Dodgers' Kershaw shows guile in jam
Prized lefty impresses coaches in bid to join big league club
KISSIMMEE, Fla. -- The magnificent journey of Los Angeles pitcher Clayton Kershaw nearly hit a snag on Thursday afternoon, but the prized prospect worked his way out of trouble.
Kershaw, making a longshot bid to make the 25-man Opening Day roster, worked a pair of scoreless innings in the Dodgers' 7-6 loss to Houston at Osceola County Stadium.
The fifth inning looked like trouble from the start. Shortstop Miguel Tejada drilled a double to left-center. After getting a popout by Geoff Blum and walking Mark Loretta, Kershaw induced a grounder to second baseman Luis Maza, who appeared positioned for a double play before the ball bounced off his glove for the club's fourth error.
With the bases full, catcher Humberto Quintero hit a liner that was snagged by third baseman Blake DeWitt, who tagged out Loretta for an unassisted double play.
"He's coming out and showing us what he's got," said Dodgers pitching coach Rick Honeycutt of Kershaw. "He felt like he was rushing a little bit that first inning. He came in and said, 'I'm just rushing.' He settled down and got a lot smoother."
Kershaw got a flyout and come-backer to open the sixth, then walked pinch-hitter Reggie Abercrombie after embarrassing the former Florida Marlin with a curveball in the dirt that had the outfielder flailing.
"His curveball wasn't as sharp as it has been and where it needed to be," said Honeycutt. "He couldn't put away [Abercrombie] when he needed to."
Abercrombie was then tossed out on an attempted steal of second base after Kershaw threw to first base on a pickoff.
"He threw over on his own and made the pickoff. He has a nice feel of the game," Honeycutt added.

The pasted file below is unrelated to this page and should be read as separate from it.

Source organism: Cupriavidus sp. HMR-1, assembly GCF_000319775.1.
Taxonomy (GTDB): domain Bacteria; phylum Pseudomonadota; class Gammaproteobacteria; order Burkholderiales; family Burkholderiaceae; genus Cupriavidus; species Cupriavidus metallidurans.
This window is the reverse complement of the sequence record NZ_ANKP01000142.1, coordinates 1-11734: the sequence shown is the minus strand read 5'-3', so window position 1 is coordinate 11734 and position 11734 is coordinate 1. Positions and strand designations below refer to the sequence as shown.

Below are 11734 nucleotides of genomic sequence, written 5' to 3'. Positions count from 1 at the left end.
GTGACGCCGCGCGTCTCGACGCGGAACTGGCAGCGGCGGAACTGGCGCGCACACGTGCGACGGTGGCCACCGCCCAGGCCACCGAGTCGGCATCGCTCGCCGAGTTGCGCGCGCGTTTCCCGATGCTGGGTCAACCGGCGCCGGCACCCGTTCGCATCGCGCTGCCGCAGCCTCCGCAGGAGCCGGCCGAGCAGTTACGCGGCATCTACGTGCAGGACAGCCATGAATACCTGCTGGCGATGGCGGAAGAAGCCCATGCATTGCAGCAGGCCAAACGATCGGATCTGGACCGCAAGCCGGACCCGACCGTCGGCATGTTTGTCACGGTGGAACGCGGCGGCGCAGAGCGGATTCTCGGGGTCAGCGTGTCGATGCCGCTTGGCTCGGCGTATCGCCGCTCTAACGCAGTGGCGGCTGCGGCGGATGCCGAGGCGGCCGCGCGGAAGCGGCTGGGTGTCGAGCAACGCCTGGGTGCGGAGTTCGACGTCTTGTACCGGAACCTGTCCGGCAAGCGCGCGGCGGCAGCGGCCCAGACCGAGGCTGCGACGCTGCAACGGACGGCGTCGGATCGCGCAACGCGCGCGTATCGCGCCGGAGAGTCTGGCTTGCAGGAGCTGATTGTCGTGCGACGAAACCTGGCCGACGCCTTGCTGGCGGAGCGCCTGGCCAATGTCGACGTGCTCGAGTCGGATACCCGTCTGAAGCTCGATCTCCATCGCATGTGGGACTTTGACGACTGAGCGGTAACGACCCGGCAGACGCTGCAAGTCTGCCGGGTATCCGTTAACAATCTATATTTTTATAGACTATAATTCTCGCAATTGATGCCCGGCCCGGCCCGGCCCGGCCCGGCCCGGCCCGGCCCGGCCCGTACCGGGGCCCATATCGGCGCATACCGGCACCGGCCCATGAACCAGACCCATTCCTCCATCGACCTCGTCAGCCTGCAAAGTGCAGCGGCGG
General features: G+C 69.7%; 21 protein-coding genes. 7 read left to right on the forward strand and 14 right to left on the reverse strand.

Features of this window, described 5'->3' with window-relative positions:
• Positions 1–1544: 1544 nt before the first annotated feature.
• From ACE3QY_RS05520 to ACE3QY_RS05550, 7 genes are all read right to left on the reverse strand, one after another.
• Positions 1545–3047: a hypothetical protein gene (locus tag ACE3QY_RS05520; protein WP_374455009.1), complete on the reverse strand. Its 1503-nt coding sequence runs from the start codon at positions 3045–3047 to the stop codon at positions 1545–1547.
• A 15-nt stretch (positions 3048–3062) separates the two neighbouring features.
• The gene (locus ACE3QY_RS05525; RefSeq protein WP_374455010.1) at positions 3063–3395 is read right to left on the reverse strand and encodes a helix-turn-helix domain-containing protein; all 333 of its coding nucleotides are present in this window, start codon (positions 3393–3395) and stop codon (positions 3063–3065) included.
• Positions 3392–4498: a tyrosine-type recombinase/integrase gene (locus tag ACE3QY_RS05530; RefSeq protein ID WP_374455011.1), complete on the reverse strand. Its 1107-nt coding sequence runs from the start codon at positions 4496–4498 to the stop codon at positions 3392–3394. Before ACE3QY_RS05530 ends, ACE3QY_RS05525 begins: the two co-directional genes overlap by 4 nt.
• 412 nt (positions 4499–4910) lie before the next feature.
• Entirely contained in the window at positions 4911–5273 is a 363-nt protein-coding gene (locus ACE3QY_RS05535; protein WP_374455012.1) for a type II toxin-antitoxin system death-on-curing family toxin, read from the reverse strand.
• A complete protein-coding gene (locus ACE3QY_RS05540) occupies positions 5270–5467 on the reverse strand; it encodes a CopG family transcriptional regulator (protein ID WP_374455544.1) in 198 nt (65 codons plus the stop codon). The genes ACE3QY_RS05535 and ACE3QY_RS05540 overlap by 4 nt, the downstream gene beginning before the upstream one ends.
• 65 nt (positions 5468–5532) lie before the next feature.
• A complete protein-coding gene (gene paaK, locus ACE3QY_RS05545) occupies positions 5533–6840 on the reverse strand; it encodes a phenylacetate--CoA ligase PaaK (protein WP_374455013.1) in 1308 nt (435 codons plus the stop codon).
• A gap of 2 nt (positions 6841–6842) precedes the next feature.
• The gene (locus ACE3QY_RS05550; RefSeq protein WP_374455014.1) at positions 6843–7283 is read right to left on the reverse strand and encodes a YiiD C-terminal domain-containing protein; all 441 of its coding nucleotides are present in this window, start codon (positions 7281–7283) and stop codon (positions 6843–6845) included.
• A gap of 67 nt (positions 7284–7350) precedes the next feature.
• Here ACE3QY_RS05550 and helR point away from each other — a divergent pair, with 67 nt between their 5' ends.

Kershaw made his first Major League appearance in a split-squad game on March 4 against Washington. The Dodgers told Kershaw the day before that he would be appearing in the game versus the Nationals -- a big jump for a pitcher who finished his 2007 campaign with Double-A Jacksonsville after spending most of the season with Class A Great Lakes.
He allowed a homer to Washington's Luis Antonio Jimenez in his one inning of work in that initial appearance but struck out the side, saying the butterflies finally subsided. He hit 97 mph on one scout's radar gun eight times.
Honeycutt said calming his young pitcher -- Kershaw turns 20 next Wednesday -- is a task that he expects to do. "He's got great talent and great stuff. Obviously, just being in this environment, his nerves might not always be settled," the pitching coach said.
Kershaw followed the Washington outing with a perfect inning of work on Sunday against the defending World Series champion Boston Red Sox. Honeycutt said that even though the southpaw can run into trouble, he has the ability with a good fastball and a sharp breaking ball to get out of a jam.
"Some days just aren't always going to be smooth, like the first outing, and then boom, he's got the kind of talent to where he gets tougher and makes big pitches," Honeycutt said.
Kershaw is pitching on a five-day schedule and will continue to follow Hiroki Kuroda in the pitching order. He has currently pitched four innings in the Grapefruit League, allowing just one run -- a 2.25 ERA. He has allowed four hits, struck out four and walked two.
Bill Whitehead is a contributor to MLB.com This story was not subject to the approval of Major League Baseball or its clubs.